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PFI Standards Program News

At the final meeting of the 2014-2015 PFI Board of Directors, the PFI Board approved a series of changes to the PFI Standards Program. Some of the changes to the program simply update language in the program manuals to make it clearer and more concise. More substantive changes include:

  • A clarification that the program is not a weights and measures program
  • Reduced sampling frequency for manufacturers who demonstrate and maintain compliance with the program and who commit to setting up more rigid on-site testing and monitoring protocols
  • Conformance criteria reduced from 95% to 90%
  • The inclusion of Annex A.1 in the QA/QC handbook outlining the rules of using the PFI Quality Mark
  • A modified range for acceptable bulk density to 40-48 lbs. per cubic foot 

The Co-Chairs of PFI’s Standards Committee, Chris Wiberg of Timber Products Inspection and Bob Sourek of Bear Mountain Forest Products, talked to us about the changes, what they mean for current and potential enrollees to the program, and how the updated program compares to other graded fuel programs. 

Why were these changes necessary? 
When PFI started this program in 2010, it was brand new – and we’ve learned a lot since then. We now have a better idea what works and what doesn’t. As we implemented the program, we started keeping a list of things we needed to do to improve the program. I’d say that 80% of these changes included clarifications, addressing typos, and various changes to the language in the program documents to make them more easily understood. The rest of the revisions are more substantive changes, the biggest of which is the reduction of sampling frequency. In several instances it was clear that sampling at a frequency of 1 sample per 1,000 tons of production was more than was necessary. Producers demonstrating a high level of compliance tend to have robust on-site QA/QC practices and do not need to be tested as frequently.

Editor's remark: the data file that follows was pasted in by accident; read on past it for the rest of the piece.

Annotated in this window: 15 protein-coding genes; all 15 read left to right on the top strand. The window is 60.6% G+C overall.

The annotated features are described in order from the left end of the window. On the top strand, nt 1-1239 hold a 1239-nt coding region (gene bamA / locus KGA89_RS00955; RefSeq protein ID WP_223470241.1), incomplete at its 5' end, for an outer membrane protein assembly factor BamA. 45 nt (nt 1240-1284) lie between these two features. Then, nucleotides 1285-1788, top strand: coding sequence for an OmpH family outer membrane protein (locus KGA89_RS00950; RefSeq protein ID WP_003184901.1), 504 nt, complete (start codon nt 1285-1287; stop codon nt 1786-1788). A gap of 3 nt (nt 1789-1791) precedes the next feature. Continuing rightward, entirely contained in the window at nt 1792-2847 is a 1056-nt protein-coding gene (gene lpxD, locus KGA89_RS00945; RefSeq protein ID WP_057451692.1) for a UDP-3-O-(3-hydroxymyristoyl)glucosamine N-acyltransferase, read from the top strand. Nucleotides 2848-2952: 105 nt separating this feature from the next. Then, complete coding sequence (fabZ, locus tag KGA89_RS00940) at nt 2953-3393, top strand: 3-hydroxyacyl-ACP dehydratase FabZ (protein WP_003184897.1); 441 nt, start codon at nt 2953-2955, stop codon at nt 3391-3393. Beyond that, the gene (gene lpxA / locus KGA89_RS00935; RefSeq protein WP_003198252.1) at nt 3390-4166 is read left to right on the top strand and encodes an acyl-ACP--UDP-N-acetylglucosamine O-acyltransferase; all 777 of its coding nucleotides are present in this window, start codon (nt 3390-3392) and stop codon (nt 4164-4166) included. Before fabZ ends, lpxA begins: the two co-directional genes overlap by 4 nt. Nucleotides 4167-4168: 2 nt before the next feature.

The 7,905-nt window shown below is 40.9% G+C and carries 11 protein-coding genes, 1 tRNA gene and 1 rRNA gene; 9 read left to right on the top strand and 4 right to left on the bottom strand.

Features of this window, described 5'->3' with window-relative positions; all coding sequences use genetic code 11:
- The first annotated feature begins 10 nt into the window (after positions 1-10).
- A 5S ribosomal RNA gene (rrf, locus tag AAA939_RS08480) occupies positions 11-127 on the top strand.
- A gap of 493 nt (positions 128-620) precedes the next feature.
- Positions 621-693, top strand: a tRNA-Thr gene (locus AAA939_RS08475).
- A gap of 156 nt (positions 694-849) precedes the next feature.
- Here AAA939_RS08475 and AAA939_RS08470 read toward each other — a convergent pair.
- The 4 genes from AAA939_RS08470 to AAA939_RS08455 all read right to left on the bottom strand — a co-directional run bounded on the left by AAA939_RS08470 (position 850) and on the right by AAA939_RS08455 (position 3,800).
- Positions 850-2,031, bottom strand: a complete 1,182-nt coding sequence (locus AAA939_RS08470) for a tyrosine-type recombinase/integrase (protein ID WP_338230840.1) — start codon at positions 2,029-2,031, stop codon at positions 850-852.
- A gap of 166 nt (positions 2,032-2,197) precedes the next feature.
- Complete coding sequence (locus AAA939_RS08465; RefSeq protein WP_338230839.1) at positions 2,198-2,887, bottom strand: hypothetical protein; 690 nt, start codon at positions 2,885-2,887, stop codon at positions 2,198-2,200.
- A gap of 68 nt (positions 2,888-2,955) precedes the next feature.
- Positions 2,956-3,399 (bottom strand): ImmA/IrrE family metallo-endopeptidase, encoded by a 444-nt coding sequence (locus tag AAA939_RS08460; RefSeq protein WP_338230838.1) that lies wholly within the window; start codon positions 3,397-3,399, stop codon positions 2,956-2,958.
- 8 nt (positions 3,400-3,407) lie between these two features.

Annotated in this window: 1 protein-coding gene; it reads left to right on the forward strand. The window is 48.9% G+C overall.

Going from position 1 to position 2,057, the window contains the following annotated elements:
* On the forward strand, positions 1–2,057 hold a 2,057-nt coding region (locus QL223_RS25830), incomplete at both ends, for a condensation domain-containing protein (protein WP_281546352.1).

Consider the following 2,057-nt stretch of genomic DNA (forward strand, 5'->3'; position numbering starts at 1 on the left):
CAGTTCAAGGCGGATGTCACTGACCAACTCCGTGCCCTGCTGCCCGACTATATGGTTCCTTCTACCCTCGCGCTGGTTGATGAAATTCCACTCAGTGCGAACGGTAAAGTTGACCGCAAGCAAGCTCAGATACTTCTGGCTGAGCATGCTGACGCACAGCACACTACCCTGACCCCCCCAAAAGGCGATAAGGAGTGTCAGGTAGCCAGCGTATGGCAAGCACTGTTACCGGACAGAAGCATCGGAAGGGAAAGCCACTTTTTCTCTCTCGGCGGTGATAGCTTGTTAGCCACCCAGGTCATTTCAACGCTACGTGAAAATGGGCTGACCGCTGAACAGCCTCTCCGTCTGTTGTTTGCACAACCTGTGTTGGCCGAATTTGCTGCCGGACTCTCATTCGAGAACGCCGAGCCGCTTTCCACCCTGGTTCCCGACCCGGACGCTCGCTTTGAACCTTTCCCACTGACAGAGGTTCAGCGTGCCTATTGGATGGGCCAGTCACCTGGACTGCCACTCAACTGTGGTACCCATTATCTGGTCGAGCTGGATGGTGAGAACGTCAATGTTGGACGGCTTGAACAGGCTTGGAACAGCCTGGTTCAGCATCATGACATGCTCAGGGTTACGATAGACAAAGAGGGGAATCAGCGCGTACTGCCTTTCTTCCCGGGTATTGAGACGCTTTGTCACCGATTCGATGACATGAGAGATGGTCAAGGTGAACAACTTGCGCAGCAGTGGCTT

How will these changes affect current program enrollees?
Most significantly, producers that qualify for the reduced sampling frequency will see a considerable reduction in the program costs due to having to test fewer samples. This can be up to an 80% reduction in testing costs.  

Another component that is different for producers is how bag weight is being monitored. The original program makes references only to 40-lb. bags, so there was confusion as to whether the program enforced bag weights as being strictly over 40 pounds. Many states have their own rules for weights and measures allowing a certain level of variance. It was decided that the different rules from state to state were too difficult for PFI to enforce so the program was modified to remove references to 40 lb. bags and to include language clarifying that the PFI Standards Program does not enforce weights and measures.